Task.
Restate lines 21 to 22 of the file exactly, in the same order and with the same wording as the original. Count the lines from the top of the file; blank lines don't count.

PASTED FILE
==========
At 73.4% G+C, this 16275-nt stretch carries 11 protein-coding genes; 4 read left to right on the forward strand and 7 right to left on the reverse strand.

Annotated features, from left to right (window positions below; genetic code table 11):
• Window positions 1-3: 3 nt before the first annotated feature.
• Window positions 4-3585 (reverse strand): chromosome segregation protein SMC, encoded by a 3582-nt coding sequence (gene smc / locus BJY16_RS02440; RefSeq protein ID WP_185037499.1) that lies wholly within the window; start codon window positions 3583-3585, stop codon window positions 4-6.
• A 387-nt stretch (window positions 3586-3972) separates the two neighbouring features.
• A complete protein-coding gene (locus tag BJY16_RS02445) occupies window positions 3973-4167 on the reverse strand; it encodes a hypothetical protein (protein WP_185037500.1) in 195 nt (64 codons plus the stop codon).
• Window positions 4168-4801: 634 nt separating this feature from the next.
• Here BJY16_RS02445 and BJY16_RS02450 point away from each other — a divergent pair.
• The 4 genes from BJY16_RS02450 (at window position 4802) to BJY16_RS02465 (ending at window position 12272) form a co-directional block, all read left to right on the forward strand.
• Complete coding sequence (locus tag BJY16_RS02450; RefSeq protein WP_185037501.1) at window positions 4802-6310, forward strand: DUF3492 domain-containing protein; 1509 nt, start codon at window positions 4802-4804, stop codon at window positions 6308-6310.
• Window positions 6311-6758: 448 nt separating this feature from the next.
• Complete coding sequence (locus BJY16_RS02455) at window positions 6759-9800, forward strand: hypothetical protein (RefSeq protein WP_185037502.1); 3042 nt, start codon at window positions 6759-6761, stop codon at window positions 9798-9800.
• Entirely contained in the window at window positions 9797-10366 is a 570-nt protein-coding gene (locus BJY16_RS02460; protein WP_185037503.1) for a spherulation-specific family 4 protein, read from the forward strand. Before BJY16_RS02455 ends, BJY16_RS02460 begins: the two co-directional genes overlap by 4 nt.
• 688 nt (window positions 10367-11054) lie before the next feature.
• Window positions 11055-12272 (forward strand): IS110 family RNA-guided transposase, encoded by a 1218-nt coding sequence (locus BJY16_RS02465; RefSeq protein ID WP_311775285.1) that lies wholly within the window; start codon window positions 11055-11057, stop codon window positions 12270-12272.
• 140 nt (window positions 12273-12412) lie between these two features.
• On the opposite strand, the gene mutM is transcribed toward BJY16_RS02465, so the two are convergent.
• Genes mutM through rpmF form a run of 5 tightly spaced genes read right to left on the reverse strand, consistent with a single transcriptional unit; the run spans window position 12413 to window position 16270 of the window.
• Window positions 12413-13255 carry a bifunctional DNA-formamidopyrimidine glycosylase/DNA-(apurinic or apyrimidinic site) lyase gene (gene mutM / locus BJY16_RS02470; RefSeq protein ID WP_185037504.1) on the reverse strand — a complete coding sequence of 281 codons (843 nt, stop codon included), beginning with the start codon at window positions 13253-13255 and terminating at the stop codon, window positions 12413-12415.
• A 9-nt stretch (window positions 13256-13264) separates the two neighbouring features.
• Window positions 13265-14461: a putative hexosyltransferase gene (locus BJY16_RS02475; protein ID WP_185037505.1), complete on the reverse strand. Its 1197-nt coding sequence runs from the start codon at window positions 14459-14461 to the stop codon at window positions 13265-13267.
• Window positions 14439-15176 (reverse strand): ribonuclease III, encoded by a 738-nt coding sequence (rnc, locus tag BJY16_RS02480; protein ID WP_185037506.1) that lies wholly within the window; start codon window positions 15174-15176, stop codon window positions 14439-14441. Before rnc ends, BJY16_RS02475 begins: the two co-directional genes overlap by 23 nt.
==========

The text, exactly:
• Window positions 13265-14461: a putative hexosyltransferase gene (locus BJY16_RS02475; protein ID WP_185037505.1), complete on the reverse strand. Its 1197-nt coding sequence runs from the start codon at window positions 14459-14461 to the stop codon at window positions 13265-13267.
• Window positions 14439-15176 (reverse strand): ribonuclease III, encoded by a 738-nt coding sequence (rnc, locus tag BJY16_RS02480; protein ID WP_185037506.1) that lies wholly within the window; start codon window positions 15174-15176, stop codon window positions 14439-14441. Before rnc ends, BJY16_RS02475 begins: the two co-directional genes overlap by 23 nt.